Evangelicals’ Response to Assault and the Donald Trump Audio

I rarely talk about this because it feels incredibly personal, but when I was a Christian college student I was sexually assaulted by someone at a party. I was trying to transition out of the religious world of my adolescence and en route, I made some hyper-naive decisions leading me to be in vulnerable situations alone. I was incredibly ashamed about what happened, because sexual purity is arguably the deepest symbolic element of evangelical femininity. A month later I still hadn’t told anyone, until I finally broke down and “admitted” the incident to a religious leader I was very close with.

Her first response was: it’s sad what happened, but realize that it also means you are no longer a virgin. Her second response was: you were drunk at a party, which is a sin. Her third response was: this is what happens when you don’t trust God and instead befriend non-Christians, we need to get you back on track.

That was six years ago this month. I’m back on track in a ~different way~.

I deeply empathized with this article by Joy Beth Smith, published in the Washington Post. It opens up a brave discussion about the intersection between evangelical culture, Donald Trump, and sexual assault. I think the fact that the religious right is either 1) standing behind Trump after he discussed assaulting women, 2) extending him just enough “grace” to keep the reins on the Supreme Court, or 3) remaining stunningly apolitical from their pulpits, speaks volumes about the real priorities of many evangelical churches.

And let me be clear, even if religious leaders are not voting for Trump and say his behavior is immoral, if they are constantly hand-picking sermon topics from the Bible that would encourage their church members/ twitter followers/ podcast listeners/ readers/ etc. to feel morally obligated to vote conservatively (anti-abortion, anti-religious tolerance, anti-gender equality, anti-gay and trans rights, anti-public schools, etc) then that feels like the same thing. There are so many New Testament ideas that would encourage members to vote progressively in many elections, or that would paint a more nuanced picture of Christian ethics (social services for the poor, anti-war, love of immigrants the orphan and the widow, solidarity with the Islamic world, anti-weapons, anti-consumerism, racial equality, prison reform, anti-death penalty). But I digress.

As of now, Christian culture trains women from a very early age to be mortified by their bodies. The first thing that happened after the Fall is that Adam and Eve realized they were naked and they felt ashamed. I knew adult women who would cry at the gynecologist because they were so ashamed to be seen naked, even by a doctor. At summer camp, I was told that women should never wear shorts above their knees, show cleavage, wear shirts that would hug their breasts, be seen in leggings or bikinis. My first boyfriend, at twenty, broke up with me because I was “too tempting” and didn’t take abstinence seriously enough for his taste (he thought we should never hang out after a certain hour, and that we could only kiss if we were being “good” enough to not cross any more boundaries). As a woman, sex was going to be painful and awkward for the first year or so, I was told. I have heard from numerous married women that the shame lasts for many years after, even in healthy marriages. Christian women planning their weddings would diet for months in preparation for the wedding night. I don’t know any men who were concerned or mortified about their own bodies, in relation. These godly men were on other end of the spectrum, consistently painted as over-sexed sinful creatures who could not, without divine sanctification, control their appetites or treat women as more than objects. Women, then, must save the men by covering themselves with modesty and gentleness, hiding dutifully behind the wisdom of their fathers and pastors, and later their husbands.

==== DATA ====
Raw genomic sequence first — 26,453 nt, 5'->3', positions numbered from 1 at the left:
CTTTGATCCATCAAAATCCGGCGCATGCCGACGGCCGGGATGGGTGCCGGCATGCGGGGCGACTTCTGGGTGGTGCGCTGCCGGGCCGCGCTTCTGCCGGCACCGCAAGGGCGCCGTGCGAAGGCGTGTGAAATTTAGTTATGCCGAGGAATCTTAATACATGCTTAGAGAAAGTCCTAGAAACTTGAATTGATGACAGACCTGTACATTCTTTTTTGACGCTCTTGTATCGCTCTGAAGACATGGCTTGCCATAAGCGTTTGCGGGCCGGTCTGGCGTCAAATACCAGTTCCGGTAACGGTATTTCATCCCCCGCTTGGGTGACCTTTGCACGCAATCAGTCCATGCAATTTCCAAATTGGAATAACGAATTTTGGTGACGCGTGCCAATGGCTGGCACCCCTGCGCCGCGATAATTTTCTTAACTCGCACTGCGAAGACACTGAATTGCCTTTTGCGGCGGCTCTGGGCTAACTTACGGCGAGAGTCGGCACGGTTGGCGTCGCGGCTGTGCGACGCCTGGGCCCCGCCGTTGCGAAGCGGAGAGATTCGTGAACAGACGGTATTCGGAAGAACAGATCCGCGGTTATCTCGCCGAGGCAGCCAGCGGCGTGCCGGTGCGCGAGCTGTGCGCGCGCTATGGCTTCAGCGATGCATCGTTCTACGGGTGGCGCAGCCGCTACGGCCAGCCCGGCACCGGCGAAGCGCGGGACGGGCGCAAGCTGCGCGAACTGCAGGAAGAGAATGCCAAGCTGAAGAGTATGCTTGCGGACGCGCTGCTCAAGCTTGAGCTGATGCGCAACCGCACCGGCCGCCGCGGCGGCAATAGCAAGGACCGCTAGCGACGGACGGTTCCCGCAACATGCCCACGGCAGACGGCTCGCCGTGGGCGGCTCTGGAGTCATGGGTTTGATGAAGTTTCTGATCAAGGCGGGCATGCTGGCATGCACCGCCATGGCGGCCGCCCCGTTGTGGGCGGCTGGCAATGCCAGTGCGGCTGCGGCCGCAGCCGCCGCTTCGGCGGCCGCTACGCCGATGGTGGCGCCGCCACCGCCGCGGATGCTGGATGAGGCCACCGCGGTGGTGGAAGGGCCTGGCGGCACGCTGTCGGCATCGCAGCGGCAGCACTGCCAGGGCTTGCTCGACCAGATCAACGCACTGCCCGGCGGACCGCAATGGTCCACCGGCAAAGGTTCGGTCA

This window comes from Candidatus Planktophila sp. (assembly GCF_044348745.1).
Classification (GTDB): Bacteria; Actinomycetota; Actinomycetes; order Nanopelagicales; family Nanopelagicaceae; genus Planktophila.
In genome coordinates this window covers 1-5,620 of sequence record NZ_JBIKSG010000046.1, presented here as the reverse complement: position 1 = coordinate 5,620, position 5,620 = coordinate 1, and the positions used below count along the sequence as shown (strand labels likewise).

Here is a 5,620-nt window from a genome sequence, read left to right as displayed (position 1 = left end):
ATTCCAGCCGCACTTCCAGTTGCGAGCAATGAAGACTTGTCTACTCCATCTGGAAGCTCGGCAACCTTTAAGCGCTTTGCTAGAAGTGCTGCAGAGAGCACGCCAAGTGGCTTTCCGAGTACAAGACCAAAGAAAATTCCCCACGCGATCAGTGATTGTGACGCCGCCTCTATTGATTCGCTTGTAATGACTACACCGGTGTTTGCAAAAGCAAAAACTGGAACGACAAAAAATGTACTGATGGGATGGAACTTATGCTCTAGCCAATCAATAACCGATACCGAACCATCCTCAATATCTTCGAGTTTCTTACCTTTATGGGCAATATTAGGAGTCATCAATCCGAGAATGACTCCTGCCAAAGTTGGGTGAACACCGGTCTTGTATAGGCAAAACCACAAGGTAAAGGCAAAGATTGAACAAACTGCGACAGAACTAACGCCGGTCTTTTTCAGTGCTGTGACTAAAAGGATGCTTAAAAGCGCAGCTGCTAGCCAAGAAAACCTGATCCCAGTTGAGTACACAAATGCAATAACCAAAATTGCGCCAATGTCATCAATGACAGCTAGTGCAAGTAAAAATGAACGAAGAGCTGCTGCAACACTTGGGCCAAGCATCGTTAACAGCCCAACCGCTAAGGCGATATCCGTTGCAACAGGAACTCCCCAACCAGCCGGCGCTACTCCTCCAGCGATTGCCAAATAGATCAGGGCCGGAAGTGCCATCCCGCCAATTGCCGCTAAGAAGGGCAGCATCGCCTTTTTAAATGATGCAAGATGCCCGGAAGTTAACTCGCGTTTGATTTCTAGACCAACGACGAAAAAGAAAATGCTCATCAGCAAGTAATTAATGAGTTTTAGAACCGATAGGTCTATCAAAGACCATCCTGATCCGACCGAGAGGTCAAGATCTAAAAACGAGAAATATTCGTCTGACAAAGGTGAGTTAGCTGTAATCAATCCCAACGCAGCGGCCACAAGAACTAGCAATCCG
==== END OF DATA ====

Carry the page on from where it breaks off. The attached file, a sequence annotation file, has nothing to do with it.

In the logic of this subculture, when a woman is assaulted she was probably stepping out of bounds — drunk, or dressing inappropriately, or manipulating a man with her wiles and charm. Or, if she was assaulted it was because the man “stumbled” and participated in his true, sinful nature — giving into a “temptation” that every man faces since “original sin” has perverted their desires. I was told repeatedly that if two individuals are not “saved,” they can never express real love and concern to each other intimately without abuse. The woman wants to use the man for emotional validation and the man wants to use her for physical gratification. (I feel like I’m in a Victorian romance and a fantasy novel at the same time).

Christians cannot pretend to be horrified by rape and assault but participate in rape culture by conflating non-married and non-consensual sex as equally grievous “sins”, victim-blaming, and hiding behind the doctrines of original sin and weakness of “the flesh.” These ideas underestimate people’s agency to change cultural norms or choose not to participate in rape culture. These ideas also underestimate non-religious individuals’ capacity for respect and consensual intimacy outside of marriage, as well as the intrinsic goodness of men and women alike. Unless the dialogue surrounding Biblical manhood and womanhood shifts toward equality and also renunciation of rape culture, sexual assault like my own will continue to be mishandled by church leaders. For the meanwhile, although Trump’s crudeness is frowned upon by many evangelicals, his impulse to attack “beautiful women” and repent half-heartedly after the fact is commiserated with, if not justified.